In KP, stigma attached to mental health disorders keep women from seeking help


Peshawar: When Shandana, 34, goes to see a psychologist at a local hospital, she doesn’t tell her family. She has been struggling with psychological issues since she lost her son five years ago.

“My family and husband do not allow me to visit a psychologist because fear that the people of the village would make fun of them, saying I am mentally ill,” says Shandana, who is from Musa Zai, a neighbourhood in Peshawar.

At the hospital where Shandana gets treatment, a mother of a psychiatric patient told News Lens about her young daughter whose condition the family tried to keep a secret but couldn’t for long. She said when the condition of her daughter, a student of tenth grade, deteriorated, the family took her to the shrine of Kaka Sahib, a saint buried in Nowshehra – a town near Peshawar –and other saints but there was no improvement.

“Now everyone knows about her mental illness and that is a big embarrassment for us,” said the mother. “People whisper there is something wrong with her “character”, which is why she has been cursed by God. Such gossip is very much painful for us.”

Hifsa Khan – a clinical psychologist and psycho-therapist working with the Khyber Pakhtunkhwa government’s Psycho- Social Support Programme, said that the province has a large number of patients living with depression, stress and anxiety. She said years of conflict and social violence, sexual harassment, injustice and lack of awareness about psychological problems have contributed to a spike in mental health issues.

“In most cases, people take their patients to saints and shrines because of the stigma associated with mental illness,” said Khan. “People from marginalized communities are often illiterate and due to insufficient knowledge about psychological problems, they are unable to cope with it.”

Moreover, said Khan, social taboos related to psychological problems make the situation even worse for women. “People don’t seek psychological support from the psychologists as society label them as ‘mad.’ To avoid this people do not seek medical attention to cure their disorders.”

Dr Syed Muhammad Sultan, Chairman of the Department of Psychiatry at the Khyber Teaching Hospital in Peshawar, said gender inequalities in the society makes women more vulnerable to psychiatry problems. He said women were bound to live their lives under socially-sanctioned strict norms, while facing discriminatory behavior from family members. “They cannot access basic rights like education and health, remaining ignorant about health conditions and medical help. Women have the X chromosome which makes them vulnerable to stress and other psychological disorders due to hormonal changes.”

Another woman with depression and drug- addiction who didn’t want to be named told News Lens that she got addicted to drugs when she started to use Nalbin, an opioid used to relieve moderate to severe pain. She has been using it for the last six years to cope with her sleeplessness and depression. Even though a nurse by profession, she did not seek psycho-social support fearing it may jeopardize her professional and social standing. “I have been using Nalbin for the last six years but realized after two years that my life is totally dependent on the drug. I tried to rehabilitate myself and go back to my life. But due to social taboos, I was unable to consult a psychologist. Later on my body was covered with wound patches due to continuous injections. At that stage one of my friends insisted me I seek help from a psychological rehabilitation center so I did because I was desperate for help.”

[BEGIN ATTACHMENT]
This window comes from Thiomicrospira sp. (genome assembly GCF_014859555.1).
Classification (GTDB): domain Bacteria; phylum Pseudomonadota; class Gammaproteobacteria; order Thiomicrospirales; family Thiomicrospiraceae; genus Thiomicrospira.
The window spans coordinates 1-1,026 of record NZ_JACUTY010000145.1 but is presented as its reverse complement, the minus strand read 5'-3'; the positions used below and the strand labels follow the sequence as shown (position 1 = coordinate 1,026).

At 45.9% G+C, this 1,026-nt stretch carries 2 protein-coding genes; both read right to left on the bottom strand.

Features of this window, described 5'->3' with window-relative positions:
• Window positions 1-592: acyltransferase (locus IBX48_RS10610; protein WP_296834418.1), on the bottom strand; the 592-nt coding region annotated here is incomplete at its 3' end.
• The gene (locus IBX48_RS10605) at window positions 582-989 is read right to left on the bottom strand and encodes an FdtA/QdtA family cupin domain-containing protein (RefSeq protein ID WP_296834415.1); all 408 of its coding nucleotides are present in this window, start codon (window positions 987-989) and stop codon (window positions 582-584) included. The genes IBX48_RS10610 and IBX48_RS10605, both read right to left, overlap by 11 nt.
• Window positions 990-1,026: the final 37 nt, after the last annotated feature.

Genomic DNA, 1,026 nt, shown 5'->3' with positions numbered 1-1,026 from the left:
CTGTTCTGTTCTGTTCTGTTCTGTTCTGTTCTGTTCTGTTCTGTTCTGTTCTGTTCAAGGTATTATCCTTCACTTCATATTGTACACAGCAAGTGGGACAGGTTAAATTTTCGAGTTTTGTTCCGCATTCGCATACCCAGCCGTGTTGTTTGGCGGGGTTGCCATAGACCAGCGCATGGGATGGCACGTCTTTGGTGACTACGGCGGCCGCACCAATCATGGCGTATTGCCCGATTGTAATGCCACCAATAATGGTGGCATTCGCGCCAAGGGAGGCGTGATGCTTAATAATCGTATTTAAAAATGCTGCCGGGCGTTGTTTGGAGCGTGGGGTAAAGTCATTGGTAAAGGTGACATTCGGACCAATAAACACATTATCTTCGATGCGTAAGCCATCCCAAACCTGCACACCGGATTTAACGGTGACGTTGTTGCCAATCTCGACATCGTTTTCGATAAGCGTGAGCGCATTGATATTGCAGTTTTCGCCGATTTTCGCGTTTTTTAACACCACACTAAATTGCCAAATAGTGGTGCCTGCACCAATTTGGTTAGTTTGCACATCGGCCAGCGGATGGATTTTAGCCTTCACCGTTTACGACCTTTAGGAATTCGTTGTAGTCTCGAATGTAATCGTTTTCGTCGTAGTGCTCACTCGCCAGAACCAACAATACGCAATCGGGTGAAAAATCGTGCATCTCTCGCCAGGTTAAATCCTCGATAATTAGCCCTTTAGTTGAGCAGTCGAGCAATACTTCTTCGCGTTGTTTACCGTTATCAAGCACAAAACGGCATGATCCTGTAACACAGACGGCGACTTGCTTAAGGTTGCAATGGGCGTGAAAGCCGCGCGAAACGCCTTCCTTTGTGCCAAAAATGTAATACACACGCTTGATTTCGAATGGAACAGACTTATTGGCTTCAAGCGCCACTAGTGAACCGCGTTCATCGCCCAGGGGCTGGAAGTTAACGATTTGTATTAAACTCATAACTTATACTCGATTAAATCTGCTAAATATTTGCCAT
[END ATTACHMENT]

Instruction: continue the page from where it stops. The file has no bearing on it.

The Government of Khyber Pakhtunkhwa has introduced the Mental Health Act 2017, paving the way for establishing a dedicated commission for handling issues related to mental health in KP. The Pakhtunkhwa Radio, the broadcast channel managed by the information department in KP, produces a weekly radio program around mental health awareness.

Nizam Uddin, the producer of Studio Clinic Programme told News Lens: “We have received enormous response from the rural communities seeking guidance around mental health issues. A large number of these audiences include women and girls. According to the feedback we have received so far, majority of the girls in the rural setup are facing anger, anxiety, depression and tension issues.”

He said the programme focused on engaging women on mental care. “Although a very good number of women discuss mental issues keeping their identity secret, many more women-related issues are discussed by men on air. It helps to get their issues resolved and stay anonymous.”

Dr Sultan said 42 percent of women in KP suffered from psychiatric problems like phobia, post-traumatic stress disorder, stress disorder and depression. As militancy affected people directly and indirectly, said Dr Sultan, the situation is quite alarming for the people of this region.

He said a majority of women patients he treated were in a bad way as people first take them to saints and shamans due to their superstitious beliefs. “The saints burn their mouths and beat them badly to exorcise demons. In some severe cases, they sear the scalp or other parts of the body with a burning rod. All this takes place due to lack of awareness and social taboos and because people don’t go to psychiatrists due to the stigma associated with mental illness.”

Dr Sultan shared a case study of a doctor suffering from epilepsy: “He was engaged to get married but suffered a seizure at his in-laws house. His epilepsy condition was under control but the stigma attached to mental health lead to annulment of his engagement.”


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